How we react to what comes next will speak volumes about who we are as a country.

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Photo by Danielle MacInnes on Unsplash

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WW is calling the app "common sense." As Gary Foster, the chief science officer of WW, puts it, items in the red foods category "aren't foods that should be encouraged in kids' diets, but they also shouldn't be vilified or demonized, and there has to be a system that's simple and science-based that highlights that so everyone in the family can understand."

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Service dogs are invaluable to their owners because they are able to help in so many different ways.

They're trained to retrieve dropped Items, open and close doors, help their owners remove their clothes, transport medications, navigate busy areas such as airports, provide visual assistance, and even give psychological help.

The service dog trainers at K-9 Country Inn Working Service Dogs in Canada want those who require service dogs to live the fullest life possible, so they're training dogs on how to attend a theatrical performance.

The adorable photos of the dogs made their way to social media where they quickly went viral.

On August 15, a dozen dogs from Golden Retrievers to poodles, were treated to a performance of "Billy Elliott" at the Stratford Festival in Ontario, Canada. This was a special "relaxed performance" featuring quieter sound effects and lighting, designed for those with sensory issues.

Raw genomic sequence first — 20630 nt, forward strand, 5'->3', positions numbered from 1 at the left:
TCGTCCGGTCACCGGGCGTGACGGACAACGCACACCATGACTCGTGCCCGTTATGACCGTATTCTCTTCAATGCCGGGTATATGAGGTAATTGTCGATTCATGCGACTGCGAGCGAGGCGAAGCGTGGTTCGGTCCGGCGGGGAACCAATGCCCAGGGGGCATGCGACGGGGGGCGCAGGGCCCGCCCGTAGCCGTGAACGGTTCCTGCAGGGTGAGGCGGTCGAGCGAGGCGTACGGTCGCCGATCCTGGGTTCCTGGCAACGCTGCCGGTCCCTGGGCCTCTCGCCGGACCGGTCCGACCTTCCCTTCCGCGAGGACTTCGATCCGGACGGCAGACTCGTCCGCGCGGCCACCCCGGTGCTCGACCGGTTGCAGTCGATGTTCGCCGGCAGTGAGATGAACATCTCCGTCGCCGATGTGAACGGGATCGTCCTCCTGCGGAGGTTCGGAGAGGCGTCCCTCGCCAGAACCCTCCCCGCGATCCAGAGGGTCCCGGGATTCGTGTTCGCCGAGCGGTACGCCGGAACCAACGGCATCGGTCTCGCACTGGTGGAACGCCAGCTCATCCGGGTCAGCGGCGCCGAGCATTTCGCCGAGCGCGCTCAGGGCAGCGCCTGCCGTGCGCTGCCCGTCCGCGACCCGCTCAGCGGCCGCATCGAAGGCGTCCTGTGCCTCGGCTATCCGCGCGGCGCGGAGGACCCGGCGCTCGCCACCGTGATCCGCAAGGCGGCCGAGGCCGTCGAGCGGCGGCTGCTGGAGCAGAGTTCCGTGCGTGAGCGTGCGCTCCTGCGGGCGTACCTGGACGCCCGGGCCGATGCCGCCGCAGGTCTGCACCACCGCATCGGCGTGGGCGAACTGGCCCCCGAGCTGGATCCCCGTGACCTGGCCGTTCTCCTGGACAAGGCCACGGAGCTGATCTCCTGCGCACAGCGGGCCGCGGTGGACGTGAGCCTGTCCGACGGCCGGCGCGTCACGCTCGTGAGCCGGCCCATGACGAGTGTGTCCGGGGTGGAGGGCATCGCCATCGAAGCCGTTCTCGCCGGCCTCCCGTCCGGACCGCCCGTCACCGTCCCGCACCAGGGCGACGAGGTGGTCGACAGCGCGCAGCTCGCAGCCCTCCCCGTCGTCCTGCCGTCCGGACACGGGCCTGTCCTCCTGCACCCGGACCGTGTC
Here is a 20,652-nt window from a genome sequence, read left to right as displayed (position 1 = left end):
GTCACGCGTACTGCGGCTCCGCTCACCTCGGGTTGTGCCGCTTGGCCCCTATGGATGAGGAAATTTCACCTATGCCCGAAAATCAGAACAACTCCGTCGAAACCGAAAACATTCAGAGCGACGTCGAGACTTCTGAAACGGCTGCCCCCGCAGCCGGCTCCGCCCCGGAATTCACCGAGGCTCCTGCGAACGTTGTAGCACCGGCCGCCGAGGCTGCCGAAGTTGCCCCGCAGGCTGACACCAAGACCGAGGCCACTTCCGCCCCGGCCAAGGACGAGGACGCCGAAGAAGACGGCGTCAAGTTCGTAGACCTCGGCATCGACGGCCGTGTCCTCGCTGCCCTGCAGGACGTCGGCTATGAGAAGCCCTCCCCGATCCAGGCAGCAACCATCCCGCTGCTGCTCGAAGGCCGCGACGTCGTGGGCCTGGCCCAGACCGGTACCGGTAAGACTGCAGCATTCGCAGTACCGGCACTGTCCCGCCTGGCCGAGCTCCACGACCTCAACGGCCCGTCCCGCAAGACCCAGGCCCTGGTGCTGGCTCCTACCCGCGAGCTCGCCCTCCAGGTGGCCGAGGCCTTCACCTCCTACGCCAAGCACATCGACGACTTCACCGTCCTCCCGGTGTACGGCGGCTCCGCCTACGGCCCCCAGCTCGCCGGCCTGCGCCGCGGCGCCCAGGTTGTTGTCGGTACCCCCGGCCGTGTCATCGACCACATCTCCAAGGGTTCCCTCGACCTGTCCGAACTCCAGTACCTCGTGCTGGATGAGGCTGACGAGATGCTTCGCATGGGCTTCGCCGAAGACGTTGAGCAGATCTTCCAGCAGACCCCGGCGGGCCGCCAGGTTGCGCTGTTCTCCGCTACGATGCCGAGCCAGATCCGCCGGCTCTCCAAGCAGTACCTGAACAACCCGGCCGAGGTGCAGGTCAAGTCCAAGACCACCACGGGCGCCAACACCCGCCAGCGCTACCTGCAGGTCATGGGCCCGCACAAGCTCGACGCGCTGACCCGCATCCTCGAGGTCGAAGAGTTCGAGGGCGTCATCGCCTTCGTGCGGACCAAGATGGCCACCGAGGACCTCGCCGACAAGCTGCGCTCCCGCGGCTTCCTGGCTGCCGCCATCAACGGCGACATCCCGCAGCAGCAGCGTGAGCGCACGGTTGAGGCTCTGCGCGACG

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"It's important to prepare the dogs for any activity the handler may like to attend," Laura Mackenzie, owner and head trainer at K-9 Country Inn Working Service Dogs, told CBC.

"The theater gives us the opportunity to expose the dogs to different stimuli such as lights, loud noises, and movement of varying degrees," she continued. "The dogs must remain relaxed in tight quarters for an extended period of time."

The dogs got to enjoy the show from their own seats and took a break with everyone else during intermission. They were able to familiarize themselves with the theater experience so they know how to navigate through crowds and fit into tight bathroom stalls.

via Stratford Festival / Twitter


via Stratford Festival / Twitter


via Stratford Festival / Twitter

"About a dozen dogs came to our relaxed performance, and they were all extremely well-behaved," says Stratford Festival spokesperson Ann Swerdfager. "I was in the lobby when they came in, then they took their seats, then got out of their seats at intermission and went back — all of the things we learn as humans when we start going to the theater."

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The dogs' great performance at the trial run means that people who require service animals can have the freedom to enjoy special experiences like going to the theater.

"It's wonderful that going to the theater is considered one of the things that you want to train a service dog for, rather than thinking that theater is out of reach for people who require a service animal, because it isn't," Swerdfager said.

The Stratford Festival runs through Nov. 10 and features productions of "The Merry Wives of Windsor," "The Neverending Story," "Othello," "Billy Elliot," "Little Shop of Horrors," "The Crucible" and more.

Inclusivity